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Detailed review of 4.1. Browsing contexts and 4.3. Session history and navigation

From: Mihai Sucan <mihai.sucan@gmail.com>
Date: Thu, 13 Sep 2007 14:29:22 +0300
To: public-html <public-html@w3.org>
Message-ID: <op.tylbi8qdmcpsjgr0b0dp@athlon>


I have reviewed the section 4.1. "Browsing contexts" [1] from the HTML 5  
specification. I have several comments to make.

1. In the introduction of the section, the last paragraph, first phrase,  
there's a typo:

"When a browsing context is first created, it must be created with a  
single Document in its session history, whose address is about:blank,  
which is marked as being an *HTML documents*."

Correction: HTML document (not documents).

2. In section 4.1.5. "Browsing context names" [2], step 4, first  
paragraph, first phrase, after the unordered list:

"...and the user agent determines that the two browsing contexts are  
related enough that it is ok if they reach each other, then that browsing  
context must be the chosen one."

"it is ok if they reach other"? That doesn't "sound" too nice. I'd suggest  
"related enough that it is considered safe if they reach other". It's  
about security/safety after all.

Next related section 4.3. "Session history and navigation" [3]:

1. In section 4.3.1. "The session history of browsing contexts" [4], first  
paragraph, immediately after the first note:

"URIs without *assaciated* state objects are added to the session history  
as the user (or script) navigates from page to page."

Typo correction: associated.

2. Step 3 in the history traversal algorithm [5] defined in section 4.3.2.  
"The History interface" [6], says:

"If there are any entries with state objects between the current entry and  
the specified entry (not inclusive), then the user agent must iterate  
through every entry between the current entry and the specified entry,  
starting with the entry closest to the current entry, and ending with the  
one closest to the specified entry. For each entry, if the entry is a  
state object, the user agent must activate the state object."

Does this mean that all the state objects are activated when the UA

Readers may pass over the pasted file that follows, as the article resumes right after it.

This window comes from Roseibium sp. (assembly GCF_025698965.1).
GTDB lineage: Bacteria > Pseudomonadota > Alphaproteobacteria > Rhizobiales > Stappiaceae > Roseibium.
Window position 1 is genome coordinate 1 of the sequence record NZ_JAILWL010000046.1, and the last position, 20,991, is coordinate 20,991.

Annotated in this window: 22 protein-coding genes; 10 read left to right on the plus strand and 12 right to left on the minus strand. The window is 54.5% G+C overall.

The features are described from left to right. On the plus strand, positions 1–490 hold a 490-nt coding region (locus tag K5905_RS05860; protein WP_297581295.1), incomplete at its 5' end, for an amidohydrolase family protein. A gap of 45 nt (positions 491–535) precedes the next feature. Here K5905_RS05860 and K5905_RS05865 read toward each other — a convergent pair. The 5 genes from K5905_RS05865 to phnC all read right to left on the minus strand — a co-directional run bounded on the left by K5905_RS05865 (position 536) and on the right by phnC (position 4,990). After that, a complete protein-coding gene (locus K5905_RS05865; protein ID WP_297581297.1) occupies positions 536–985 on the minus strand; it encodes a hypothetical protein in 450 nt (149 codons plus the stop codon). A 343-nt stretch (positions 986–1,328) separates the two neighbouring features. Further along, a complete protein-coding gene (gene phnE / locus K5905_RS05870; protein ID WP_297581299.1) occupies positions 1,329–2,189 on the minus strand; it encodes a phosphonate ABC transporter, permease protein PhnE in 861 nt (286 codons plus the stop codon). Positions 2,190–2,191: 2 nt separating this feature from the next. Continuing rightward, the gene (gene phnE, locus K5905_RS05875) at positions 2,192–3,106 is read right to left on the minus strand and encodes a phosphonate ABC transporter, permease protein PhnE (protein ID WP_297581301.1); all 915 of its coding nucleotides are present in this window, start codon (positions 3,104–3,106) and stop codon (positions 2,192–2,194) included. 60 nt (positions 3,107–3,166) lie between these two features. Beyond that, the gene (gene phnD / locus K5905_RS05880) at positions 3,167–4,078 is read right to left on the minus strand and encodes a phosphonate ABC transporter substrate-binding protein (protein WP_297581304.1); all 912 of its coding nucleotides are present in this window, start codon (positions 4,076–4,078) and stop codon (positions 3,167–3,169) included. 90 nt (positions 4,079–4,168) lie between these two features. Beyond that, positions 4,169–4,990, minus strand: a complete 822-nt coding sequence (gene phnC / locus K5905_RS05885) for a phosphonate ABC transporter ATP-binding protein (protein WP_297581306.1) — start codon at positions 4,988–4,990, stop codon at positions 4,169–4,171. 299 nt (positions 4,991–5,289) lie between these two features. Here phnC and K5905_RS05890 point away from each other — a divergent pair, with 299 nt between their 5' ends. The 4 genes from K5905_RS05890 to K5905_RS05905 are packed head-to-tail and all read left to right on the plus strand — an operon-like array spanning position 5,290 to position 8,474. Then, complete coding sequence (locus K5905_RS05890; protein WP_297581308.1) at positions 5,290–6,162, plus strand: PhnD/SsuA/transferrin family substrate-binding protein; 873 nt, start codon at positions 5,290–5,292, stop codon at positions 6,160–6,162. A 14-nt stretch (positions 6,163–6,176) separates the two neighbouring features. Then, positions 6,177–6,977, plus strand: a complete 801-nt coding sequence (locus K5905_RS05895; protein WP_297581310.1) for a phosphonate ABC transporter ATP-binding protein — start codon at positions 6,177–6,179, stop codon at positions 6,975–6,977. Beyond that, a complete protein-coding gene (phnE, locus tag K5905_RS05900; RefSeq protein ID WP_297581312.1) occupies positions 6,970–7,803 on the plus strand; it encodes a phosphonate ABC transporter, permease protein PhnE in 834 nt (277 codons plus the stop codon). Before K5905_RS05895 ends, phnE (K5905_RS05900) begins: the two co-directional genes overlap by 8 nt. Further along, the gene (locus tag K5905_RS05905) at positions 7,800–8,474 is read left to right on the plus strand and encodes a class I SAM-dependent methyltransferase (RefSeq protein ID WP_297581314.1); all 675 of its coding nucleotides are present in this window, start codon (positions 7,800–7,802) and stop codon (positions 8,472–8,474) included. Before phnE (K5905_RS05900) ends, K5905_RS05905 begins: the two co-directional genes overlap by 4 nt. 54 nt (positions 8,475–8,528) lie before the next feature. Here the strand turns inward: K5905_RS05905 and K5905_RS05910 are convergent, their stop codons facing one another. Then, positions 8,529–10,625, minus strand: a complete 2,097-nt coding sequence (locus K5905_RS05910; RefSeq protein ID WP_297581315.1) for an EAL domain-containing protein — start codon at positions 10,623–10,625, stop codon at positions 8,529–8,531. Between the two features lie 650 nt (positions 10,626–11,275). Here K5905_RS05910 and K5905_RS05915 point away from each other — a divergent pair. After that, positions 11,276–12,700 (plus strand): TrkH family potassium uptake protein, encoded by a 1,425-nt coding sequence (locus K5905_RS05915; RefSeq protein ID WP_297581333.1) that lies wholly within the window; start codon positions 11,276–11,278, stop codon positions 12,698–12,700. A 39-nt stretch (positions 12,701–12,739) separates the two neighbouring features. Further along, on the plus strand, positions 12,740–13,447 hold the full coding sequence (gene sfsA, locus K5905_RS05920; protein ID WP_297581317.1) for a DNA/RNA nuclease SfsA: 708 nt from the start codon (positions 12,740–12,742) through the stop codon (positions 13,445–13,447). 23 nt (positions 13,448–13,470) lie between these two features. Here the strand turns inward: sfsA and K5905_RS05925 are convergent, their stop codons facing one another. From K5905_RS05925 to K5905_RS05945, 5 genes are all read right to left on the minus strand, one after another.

traverses to the target entry, when leaving the page, in the "previous"  
document ? Such that, if I am on page A going to page B, the script on  
page A can have an event listener which uses all the state objects stored  
in *all* pages found in the session history between A and B?

If yes, where are the security-related restrictions? Same origin, maybe  
same document. Does the UA have to activate state objects stored on other  
pages/domains which were viewed in the same session between page A and B?

Again, if yes, the popstate event should also include a "location"  
attribute, so scripts can check where the state object comes from (which  
page). The attribute could be defined with similar properties like the  
Window Location object (location.hostname ... port, etc).

3. The PopStateEvent IDL [7] has a typo:

"void initPopStateEvent(in DOMString typeArg, in boolean canBubbleArg, in  
boolean cancelableArg, in DOMObject *statetArg*);"

Make statetArg = stateArg.

4. "Big Issue: Should we coalesce these events if they occur while the  
page is away? (e.g. during traversal -- see above)"

The answer is yes. By coalescing multiple PopStateEvents into a single  
one, scripts would run faster and would be able to manipulate easier the  
state objects.

5. In section 4.3.4. "The Location interface" [8], the second paragraph  
after the PRE.idl has some typos:

"In the ECMAScript DOM binding, the location members of the HTMLDocument  
and Window interfaces behave as if they had a setter: user agents must  
*treats* attempts to set these location *attribute* as attempts at setting  
the href attribute of the relevant Location object instead."


"In the ECMAScript DOM binding, the location members of the HTMLDocument  
and Window interfaces behave as if they had a setter: user agents must  
treat attempts to set these location attributes as attempts at setting the  
href attribute of the relevant Location object instead."

6. In the same section 4.3.4. [8], about the same paragraph:

Why setting the location attribute is defined as setting the href  
attribute of the relevant Location object? Setting the location attribute  
should be directly defined as invoking the assign() method (of the  
relevant Location object) with the provided value.

I'm saying this because, two paragraphs later, setting the location.href  
attribute is itself defined as:

"The href attribute returns the address of the page represented by the  
associated Document object, as an absolute IRI reference. On setting, the  
user agent must act as if the assign() method had been called with the new  
value as its argument."

So basically, currently the spec says: when one tries to set  
window.location, try to set window.location.href, but actually invoke  

Weird. Please fix that. :)

7. In section 4.3.5. "Implementation notes for session history" [9], the  
second last paragraph has an error:

"Security: It is suggested that to avoid letting a page "hijack" the  
history navigation facilities of a UA by abusing pushState(), *the UA  
provide* the user with a way to jump back to the previous page (rather  
than just going back to the previous state). ..."

Probably the emphasized part of the quote needs to be "the UA should  

That's about all for now.


Received on Thursday, 13 September 2007 11:29:38 UTC

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